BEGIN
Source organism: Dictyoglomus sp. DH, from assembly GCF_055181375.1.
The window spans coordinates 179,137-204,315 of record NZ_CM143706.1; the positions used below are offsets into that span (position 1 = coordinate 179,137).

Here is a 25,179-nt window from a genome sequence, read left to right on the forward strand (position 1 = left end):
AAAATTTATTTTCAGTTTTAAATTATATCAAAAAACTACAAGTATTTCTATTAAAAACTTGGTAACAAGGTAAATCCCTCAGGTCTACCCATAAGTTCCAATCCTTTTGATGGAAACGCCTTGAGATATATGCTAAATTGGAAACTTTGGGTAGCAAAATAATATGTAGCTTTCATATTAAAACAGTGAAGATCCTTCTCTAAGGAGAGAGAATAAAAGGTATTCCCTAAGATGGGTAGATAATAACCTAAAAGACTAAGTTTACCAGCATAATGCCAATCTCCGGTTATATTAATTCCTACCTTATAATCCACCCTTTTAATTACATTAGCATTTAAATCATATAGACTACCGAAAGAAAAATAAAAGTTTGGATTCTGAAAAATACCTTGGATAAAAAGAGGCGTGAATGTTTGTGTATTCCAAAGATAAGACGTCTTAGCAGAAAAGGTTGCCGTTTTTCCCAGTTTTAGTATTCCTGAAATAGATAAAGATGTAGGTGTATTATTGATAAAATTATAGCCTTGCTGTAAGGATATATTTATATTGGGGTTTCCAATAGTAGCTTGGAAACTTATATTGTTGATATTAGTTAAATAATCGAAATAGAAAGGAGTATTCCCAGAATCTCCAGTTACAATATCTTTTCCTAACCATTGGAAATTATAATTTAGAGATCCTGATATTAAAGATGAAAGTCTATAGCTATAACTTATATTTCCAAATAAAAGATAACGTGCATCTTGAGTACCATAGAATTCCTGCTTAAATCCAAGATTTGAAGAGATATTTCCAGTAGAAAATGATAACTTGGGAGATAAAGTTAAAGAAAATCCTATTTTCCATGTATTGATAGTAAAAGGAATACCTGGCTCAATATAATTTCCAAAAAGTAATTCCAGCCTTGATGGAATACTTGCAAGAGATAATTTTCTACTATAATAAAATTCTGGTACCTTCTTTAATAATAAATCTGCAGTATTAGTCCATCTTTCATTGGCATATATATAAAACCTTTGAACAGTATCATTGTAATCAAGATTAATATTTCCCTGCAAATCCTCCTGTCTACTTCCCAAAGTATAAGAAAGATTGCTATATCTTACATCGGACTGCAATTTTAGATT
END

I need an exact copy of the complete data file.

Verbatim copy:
Source organism: Dictyoglomus sp. DH, from assembly GCF_055181375.1.
The window spans coordinates 179,137-204,315 of record NZ_CM143706.1; the positions used below are offsets into that span (position 1 = coordinate 179,137).

Here is a 25,179-nt window from a genome sequence, read left to right on the forward strand (position 1 = left end):
AAAATTTATTTTCAGTTTTAAATTATATCAAAAAACTACAAGTATTTCTATTAAAAACTTGGTAACAAGGTAAATCCCTCAGGTCTACCCATAAGTTCCAATCCTTTTGATGGAAACGCCTTGAGATATATGCTAAATTGGAAACTTTGGGTAGCAAAATAATATGTAGCTTTCATATTAAAACAGTGAAGATCCTTCTCTAAGGAGAGAGAATAAAAGGTATTCCCTAAGATGGGTAGATAATAACCTAAAAGACTAAGTTTACCAGCATAATGCCAATCTCCGGTTATATTAATTCCTACCTTATAATCCACCCTTTTAATTACATTAGCATTTAAATCATATAGACTACCGAAAGAAAAATAAAAGTTTGGATTCTGAAAAATACCTTGGATAAAAAGAGGCGTGAATGTTTGTGTATTCCAAAGATAAGACGTCTTAGCAGAAAAGGTTGCCGTTTTTCCCAGTTTTAGTATTCCTGAAATAGATAAAGATGTAGGTGTATTATTGATAAAATTATAGCCTTGCTGTAAGGATATATTTATATTGGGGTTTCCAATAGTAGCTTGGAAACTTATATTGTTGATATTAGTTAAATAATCGAAATAGAAAGGAGTATTCCCAGAATCTCCAGTTACAATATCTTTTCCTAACCATTGGAAATTATAATTTAGAGATCCTGATATTAAAGATGAAAGTCTATAGCTATAACTTATATTTCCAAATAAAAGATAACGTGCATCTTGAGTACCATAGAATTCCTGCTTAAATCCAAGATTTGAAGAGATATTTCCAGTAGAAAATGATAACTTGGGAGATAAAGTTAAAGAAAATCCTATTTTCCATGTATTGATAGTAAAAGGAATACCTGGCTCAATATAATTTCCAAAAAGTAATTCCAGCCTTGATGGAATACTTGCAAGAGATAATTTTCTACTATAATAAAATTCTGGTACCTTCTTTAATAATAAATCTGCAGTATTAGTCCATCTTTCATTGGCATATATATAAAACCTTTGAACAGTATCATTGTAATCAAGATTAATATTTCCCTGCAAATCCTCCTGTCTACTTCCCAAAGTATAAGAAAGATTGCTATATCTTACATCGGACTGCAATTTTAGATT